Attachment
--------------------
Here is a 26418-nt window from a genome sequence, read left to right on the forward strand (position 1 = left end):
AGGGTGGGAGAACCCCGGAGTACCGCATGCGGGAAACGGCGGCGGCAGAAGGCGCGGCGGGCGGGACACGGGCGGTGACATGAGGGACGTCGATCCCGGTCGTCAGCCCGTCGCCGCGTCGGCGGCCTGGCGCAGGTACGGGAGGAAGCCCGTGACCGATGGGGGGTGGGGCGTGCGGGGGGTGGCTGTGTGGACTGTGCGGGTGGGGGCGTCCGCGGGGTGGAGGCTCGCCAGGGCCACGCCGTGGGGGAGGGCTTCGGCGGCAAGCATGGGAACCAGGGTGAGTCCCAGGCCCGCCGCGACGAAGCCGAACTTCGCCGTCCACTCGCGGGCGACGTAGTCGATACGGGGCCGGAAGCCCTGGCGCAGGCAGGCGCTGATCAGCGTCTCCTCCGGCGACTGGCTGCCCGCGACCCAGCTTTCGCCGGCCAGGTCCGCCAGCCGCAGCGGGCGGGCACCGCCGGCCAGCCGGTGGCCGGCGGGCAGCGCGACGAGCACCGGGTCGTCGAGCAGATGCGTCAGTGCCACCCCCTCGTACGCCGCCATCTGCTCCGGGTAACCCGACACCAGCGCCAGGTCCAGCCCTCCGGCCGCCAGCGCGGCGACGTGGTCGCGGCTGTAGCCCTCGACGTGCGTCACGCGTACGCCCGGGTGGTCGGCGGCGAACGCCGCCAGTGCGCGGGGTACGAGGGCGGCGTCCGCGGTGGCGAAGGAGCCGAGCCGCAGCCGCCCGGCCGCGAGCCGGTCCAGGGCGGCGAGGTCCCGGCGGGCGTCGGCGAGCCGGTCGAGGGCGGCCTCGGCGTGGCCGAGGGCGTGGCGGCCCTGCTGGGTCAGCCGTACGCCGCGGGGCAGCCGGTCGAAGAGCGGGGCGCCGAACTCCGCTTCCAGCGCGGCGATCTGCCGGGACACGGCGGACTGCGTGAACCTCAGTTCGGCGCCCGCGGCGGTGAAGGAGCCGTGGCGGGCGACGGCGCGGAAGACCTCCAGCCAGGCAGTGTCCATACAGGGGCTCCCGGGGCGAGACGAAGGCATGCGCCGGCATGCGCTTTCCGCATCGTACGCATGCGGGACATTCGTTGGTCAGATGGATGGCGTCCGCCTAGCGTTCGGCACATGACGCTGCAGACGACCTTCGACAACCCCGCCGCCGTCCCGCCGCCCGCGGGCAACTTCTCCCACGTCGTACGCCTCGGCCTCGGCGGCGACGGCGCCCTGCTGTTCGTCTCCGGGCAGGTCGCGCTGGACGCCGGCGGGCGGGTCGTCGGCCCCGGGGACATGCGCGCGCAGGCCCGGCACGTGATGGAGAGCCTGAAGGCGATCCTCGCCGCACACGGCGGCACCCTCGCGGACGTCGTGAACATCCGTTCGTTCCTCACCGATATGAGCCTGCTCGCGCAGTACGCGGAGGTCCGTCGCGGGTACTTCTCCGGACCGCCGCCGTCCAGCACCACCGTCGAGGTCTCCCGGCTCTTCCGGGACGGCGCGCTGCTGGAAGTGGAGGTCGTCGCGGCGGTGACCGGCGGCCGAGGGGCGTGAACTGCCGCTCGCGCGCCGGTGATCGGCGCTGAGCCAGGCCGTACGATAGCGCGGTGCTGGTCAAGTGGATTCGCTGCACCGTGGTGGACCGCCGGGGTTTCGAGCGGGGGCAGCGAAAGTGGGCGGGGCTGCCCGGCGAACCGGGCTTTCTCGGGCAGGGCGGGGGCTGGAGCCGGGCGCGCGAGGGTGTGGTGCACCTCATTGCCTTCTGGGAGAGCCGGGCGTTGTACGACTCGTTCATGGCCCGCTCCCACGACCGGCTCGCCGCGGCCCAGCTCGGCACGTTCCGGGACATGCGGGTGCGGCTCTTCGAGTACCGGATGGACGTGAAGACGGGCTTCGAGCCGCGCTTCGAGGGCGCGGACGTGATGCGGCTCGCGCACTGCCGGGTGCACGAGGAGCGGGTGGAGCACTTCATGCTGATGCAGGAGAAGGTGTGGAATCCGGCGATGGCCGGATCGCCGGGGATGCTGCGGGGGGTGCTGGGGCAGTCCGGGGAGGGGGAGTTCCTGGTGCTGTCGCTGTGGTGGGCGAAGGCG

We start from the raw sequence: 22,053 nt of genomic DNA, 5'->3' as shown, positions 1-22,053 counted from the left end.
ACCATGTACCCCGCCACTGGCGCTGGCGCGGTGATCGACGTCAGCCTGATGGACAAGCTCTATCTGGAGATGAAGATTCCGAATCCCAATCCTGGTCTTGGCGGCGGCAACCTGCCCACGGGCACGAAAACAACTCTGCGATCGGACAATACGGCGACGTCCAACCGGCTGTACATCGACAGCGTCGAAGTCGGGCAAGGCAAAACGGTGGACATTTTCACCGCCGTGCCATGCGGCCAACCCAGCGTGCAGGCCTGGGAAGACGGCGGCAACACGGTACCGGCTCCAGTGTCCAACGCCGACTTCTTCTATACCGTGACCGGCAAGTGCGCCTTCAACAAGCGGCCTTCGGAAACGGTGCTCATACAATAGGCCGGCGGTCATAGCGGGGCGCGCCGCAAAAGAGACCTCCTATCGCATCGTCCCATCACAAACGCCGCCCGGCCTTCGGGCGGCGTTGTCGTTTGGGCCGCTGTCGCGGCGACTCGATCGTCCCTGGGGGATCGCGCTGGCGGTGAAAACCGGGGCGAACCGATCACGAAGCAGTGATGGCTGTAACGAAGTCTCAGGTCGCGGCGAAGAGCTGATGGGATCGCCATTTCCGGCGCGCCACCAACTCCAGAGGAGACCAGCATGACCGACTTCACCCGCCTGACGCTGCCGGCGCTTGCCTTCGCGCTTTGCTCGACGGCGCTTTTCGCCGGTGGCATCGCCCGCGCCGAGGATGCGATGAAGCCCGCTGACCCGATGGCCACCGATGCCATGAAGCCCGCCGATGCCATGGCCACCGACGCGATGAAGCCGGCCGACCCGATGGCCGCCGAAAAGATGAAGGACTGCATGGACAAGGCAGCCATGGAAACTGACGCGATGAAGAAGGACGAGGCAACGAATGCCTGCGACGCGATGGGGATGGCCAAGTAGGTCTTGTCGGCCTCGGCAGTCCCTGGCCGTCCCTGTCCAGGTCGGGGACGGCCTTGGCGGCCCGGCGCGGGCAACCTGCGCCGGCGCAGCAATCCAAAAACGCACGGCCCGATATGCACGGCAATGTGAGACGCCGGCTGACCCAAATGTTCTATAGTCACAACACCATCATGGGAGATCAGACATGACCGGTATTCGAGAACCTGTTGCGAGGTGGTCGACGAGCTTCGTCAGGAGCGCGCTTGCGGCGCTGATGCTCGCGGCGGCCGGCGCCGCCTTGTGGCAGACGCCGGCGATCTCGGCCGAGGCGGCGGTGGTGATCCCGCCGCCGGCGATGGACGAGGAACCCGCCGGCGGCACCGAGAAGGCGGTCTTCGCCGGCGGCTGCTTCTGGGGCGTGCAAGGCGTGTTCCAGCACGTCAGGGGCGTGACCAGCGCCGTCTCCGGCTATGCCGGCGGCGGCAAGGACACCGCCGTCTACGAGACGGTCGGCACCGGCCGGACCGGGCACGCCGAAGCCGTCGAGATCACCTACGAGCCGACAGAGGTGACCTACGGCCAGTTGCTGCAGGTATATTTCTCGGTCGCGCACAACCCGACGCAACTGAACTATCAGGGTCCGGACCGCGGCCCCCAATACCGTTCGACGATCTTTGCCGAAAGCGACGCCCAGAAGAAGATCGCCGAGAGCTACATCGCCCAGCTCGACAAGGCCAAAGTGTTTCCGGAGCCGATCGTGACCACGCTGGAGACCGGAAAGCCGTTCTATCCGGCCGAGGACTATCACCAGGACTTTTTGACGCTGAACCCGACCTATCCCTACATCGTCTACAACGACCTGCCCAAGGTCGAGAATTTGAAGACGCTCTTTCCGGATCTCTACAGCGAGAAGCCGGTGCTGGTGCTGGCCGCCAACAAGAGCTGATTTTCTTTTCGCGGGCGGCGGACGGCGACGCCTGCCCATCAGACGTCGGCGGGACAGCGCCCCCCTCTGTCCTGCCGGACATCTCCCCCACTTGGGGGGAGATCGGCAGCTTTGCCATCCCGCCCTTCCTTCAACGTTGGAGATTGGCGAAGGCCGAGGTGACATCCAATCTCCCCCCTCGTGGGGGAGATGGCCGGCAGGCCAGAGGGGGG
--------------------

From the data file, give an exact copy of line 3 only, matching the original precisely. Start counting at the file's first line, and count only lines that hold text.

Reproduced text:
We start from the raw sequence: 22,053 nt of genomic DNA, 5'->3' as shown, positions 1-22,053 counted from the left end.